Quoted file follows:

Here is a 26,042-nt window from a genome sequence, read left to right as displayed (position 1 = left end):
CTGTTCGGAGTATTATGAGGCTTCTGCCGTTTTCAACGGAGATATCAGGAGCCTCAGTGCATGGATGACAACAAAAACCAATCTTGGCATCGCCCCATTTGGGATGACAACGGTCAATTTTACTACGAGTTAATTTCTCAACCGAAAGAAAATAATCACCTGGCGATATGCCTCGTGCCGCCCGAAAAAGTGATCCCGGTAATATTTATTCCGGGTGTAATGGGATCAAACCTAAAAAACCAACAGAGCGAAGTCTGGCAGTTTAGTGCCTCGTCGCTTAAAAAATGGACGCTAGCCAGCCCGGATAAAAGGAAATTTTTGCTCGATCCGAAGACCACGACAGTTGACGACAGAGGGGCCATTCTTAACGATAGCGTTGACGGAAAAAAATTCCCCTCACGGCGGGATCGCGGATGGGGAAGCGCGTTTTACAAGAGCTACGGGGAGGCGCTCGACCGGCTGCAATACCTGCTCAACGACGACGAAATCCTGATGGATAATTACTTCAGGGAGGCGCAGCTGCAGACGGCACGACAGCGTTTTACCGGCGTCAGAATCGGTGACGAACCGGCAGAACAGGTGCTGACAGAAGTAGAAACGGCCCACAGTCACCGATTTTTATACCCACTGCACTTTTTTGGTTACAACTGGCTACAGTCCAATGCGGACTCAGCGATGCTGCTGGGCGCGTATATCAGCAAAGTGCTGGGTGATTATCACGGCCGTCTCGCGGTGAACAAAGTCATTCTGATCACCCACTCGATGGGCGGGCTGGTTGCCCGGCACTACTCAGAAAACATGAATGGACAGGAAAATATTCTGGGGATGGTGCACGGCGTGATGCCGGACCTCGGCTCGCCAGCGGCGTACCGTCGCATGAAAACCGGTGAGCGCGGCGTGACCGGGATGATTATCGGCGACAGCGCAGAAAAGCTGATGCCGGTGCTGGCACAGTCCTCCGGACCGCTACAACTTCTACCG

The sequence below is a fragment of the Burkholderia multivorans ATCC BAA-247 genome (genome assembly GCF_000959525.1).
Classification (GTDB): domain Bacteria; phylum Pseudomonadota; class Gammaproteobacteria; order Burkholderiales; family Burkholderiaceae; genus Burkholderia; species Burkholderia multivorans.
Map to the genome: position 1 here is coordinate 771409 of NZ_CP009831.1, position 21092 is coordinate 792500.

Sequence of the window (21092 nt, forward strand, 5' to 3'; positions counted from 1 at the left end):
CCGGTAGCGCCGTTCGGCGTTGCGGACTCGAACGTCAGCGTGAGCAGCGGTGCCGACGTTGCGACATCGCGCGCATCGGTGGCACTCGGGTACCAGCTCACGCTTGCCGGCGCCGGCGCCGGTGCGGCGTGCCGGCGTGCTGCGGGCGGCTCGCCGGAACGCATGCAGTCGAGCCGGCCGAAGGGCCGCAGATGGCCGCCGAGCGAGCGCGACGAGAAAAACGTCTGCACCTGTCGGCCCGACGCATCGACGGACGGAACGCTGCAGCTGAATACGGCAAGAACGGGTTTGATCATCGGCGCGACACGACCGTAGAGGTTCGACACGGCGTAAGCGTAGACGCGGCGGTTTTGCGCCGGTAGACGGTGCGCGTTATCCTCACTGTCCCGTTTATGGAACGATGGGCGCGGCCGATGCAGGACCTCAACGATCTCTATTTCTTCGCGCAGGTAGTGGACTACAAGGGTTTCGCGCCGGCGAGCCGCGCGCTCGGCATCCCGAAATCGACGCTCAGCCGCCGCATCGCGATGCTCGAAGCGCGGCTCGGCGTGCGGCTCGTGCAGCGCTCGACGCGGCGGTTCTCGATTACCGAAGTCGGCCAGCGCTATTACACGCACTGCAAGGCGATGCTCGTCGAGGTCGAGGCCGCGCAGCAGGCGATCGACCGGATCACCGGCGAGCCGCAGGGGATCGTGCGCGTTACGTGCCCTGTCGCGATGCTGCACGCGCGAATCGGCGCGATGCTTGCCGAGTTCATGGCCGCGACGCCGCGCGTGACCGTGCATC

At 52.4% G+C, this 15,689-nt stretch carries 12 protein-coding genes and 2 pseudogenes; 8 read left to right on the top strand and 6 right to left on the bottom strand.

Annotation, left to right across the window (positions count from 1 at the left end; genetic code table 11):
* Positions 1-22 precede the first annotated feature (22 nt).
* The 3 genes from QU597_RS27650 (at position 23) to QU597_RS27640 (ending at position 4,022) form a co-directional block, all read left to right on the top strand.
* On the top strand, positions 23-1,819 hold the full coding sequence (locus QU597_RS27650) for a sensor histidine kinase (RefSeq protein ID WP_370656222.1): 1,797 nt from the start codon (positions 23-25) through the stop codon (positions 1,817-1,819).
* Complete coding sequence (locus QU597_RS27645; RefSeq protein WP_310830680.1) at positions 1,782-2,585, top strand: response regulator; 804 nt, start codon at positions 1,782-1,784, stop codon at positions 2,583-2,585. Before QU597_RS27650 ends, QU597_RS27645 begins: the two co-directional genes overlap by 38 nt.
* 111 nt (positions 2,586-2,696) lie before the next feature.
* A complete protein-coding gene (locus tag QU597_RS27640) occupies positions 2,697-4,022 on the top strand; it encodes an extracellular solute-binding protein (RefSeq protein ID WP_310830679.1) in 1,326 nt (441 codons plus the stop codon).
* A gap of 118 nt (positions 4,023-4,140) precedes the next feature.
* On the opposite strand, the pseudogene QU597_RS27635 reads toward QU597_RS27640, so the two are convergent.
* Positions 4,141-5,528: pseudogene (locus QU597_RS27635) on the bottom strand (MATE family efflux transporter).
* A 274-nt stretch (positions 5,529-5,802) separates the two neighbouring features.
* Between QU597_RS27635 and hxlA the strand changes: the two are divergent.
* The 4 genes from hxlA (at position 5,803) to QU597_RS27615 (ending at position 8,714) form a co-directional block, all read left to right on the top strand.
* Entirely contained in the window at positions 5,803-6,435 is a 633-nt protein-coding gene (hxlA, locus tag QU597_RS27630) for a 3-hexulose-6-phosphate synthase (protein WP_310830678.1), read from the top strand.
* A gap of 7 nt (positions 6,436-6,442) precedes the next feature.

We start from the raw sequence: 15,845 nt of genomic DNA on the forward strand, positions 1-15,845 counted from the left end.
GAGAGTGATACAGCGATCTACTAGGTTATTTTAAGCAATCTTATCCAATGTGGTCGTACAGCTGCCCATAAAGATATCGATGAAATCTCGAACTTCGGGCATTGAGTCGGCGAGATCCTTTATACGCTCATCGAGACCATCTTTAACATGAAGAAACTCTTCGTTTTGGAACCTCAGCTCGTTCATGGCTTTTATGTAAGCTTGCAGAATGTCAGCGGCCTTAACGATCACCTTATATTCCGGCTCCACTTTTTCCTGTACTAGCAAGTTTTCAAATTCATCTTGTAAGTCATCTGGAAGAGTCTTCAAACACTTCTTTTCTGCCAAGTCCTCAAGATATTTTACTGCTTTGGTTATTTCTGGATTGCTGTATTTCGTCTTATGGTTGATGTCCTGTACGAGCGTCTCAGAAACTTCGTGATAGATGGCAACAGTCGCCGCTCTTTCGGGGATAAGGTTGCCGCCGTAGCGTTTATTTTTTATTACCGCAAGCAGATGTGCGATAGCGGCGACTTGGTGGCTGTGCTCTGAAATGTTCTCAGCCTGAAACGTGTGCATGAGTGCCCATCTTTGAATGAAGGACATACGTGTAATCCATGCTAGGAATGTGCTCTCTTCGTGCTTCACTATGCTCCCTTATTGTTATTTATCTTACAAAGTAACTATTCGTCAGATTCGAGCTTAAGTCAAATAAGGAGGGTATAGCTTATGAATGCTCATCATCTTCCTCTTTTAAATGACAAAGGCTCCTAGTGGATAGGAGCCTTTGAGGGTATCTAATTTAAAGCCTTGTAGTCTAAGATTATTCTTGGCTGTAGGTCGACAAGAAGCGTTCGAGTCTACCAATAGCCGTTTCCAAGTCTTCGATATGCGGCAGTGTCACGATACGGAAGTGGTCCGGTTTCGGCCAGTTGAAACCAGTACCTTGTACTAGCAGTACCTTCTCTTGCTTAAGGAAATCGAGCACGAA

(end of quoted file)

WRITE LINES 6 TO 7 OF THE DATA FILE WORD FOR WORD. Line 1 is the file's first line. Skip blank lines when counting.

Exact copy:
Sequence of the window (21092 nt, forward strand, 5' to 3'; positions counted from 1 at the left end):
CCGGTAGCGCCGTTCGGCGTTGCGGACTCGAACGTCAGCGTGAGCAGCGGTGCCGACGTTGCGACATCGCGCGCATCGGTGGCACTCGGGTACCAGCTCACGCTTGCCGGCGCCGGCGCCGGTGCGGCGTGCCGGCGTGCTGCGGGCGGCTCGCCGGAACGCATGCAGTCGAGCCGGCCGAAGGGCCGCAGATGGCCGCCGAGCGAGCGCGACGAGAAAAACGTCTGCACCTGTCGGCCCGACGCATCGACGGACGGAACGCTGCAGCTGAATACGGCAAGAACGGGTTTGATCATCGGCGCGACACGACCGTAGAGGTTCGACACGGCGTAAGCGTAGACGCGGCGGTTTTGCGCCGGTAGACGGTGCGCGTTATCCTCACTGTCCCGTTTATGGAACGATGGGCGCGGCCGATGCAGGACCTCAACGATCTCTATTTCTTCGCGCAGGTAGTGGACTACAAGGGTTTCGCGCCGGCGAGCCGCGCGCTCGGCATCCCGAAATCGACGCTCAGCCGCCGCATCGCGATGCTCGAAGCGCGGCTCGGCGTGCGGCTCGTGCAGCGCTCGACGCGGCGGTTCTCGATTACCGAAGTCGGCCAGCGCTATTACACGCACTGCAAGGCGATGCTCGTCGAGGTCGAGGCCGCGCAGCAGGCGATCGACCGGATCACCGGCGAGCCGCAGGGGATCGTGCGCGTTACGTGCCCTGTCGCGATGCTGCACGCGCGAATCGGCGCGATGCTTGCCGAGTTCATGGCCGCGACGCCGCGCGTGACCGTGCATC